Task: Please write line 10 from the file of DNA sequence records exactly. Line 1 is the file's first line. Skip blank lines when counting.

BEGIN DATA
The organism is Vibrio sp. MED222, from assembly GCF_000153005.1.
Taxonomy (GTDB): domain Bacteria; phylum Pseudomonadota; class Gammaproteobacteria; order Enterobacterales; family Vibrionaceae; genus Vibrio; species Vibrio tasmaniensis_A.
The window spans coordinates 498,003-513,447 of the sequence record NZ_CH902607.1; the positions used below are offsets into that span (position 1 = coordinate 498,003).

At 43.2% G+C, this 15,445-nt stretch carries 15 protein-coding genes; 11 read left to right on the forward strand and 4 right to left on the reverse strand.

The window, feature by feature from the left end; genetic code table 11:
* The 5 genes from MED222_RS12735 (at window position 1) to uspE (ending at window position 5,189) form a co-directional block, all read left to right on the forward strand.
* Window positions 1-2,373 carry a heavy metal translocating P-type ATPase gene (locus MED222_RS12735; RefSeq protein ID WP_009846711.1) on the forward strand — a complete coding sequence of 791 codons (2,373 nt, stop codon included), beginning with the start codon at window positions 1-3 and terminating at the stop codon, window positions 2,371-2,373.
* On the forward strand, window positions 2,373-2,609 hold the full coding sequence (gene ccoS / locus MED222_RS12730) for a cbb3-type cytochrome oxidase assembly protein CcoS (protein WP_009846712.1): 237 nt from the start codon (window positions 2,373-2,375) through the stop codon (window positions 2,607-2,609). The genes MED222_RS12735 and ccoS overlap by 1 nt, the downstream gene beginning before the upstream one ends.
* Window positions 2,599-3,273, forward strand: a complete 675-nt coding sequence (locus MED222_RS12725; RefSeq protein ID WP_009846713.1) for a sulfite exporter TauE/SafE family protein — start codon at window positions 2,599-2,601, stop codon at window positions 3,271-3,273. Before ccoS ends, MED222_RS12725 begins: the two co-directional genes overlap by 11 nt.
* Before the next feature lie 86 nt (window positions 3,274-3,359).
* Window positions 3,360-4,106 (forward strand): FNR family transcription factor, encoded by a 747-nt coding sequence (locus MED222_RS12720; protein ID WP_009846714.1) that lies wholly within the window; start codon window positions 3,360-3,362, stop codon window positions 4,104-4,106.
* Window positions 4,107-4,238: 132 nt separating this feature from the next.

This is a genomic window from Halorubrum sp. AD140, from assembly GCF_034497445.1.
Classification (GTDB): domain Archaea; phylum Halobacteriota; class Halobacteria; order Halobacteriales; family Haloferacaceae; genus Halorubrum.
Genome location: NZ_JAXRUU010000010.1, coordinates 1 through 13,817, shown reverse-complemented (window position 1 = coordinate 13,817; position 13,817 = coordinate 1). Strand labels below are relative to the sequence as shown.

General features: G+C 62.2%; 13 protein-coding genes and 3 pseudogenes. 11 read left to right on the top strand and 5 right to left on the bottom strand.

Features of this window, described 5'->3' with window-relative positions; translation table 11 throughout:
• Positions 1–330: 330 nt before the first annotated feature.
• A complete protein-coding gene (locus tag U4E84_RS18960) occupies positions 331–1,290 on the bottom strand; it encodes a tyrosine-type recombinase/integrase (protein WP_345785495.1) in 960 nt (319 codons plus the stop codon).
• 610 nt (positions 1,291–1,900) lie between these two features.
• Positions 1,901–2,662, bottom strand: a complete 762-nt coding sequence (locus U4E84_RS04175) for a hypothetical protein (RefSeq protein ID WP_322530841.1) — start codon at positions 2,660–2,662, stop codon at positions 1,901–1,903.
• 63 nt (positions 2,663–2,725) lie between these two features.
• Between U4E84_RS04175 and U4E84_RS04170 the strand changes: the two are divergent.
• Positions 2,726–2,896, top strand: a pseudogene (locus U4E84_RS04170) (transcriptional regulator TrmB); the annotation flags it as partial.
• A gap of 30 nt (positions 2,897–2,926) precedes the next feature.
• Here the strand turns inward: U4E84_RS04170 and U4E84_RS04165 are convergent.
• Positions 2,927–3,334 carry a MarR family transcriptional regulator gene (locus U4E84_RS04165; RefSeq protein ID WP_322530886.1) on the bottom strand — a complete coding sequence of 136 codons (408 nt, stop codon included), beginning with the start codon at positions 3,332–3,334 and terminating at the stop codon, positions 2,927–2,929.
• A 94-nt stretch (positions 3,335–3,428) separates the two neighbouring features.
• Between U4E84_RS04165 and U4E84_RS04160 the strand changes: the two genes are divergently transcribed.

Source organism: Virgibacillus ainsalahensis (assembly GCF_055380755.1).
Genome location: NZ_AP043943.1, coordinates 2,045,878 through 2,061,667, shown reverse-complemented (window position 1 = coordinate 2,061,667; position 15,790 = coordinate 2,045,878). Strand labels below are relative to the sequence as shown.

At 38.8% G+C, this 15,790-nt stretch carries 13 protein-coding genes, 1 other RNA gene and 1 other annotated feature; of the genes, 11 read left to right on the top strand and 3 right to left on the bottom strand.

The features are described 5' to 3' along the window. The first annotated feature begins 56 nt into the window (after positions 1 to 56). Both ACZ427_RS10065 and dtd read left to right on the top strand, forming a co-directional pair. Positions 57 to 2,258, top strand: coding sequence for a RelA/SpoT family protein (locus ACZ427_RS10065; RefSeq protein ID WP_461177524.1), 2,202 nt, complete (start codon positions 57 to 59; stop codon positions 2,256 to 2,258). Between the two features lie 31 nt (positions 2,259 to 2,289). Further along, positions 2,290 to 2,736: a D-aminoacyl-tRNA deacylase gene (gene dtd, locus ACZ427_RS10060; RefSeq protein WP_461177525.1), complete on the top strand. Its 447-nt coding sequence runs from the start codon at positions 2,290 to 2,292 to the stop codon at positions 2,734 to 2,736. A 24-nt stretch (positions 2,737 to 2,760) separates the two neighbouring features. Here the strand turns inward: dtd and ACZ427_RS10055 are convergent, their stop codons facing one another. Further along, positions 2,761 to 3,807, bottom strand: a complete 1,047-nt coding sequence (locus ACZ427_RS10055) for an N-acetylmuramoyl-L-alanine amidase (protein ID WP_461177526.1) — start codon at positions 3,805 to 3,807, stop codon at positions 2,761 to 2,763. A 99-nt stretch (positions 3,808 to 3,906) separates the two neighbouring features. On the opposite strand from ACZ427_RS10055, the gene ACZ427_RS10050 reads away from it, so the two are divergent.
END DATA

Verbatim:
* Before the next feature lie 86 nt (window positions 3,274-3,359).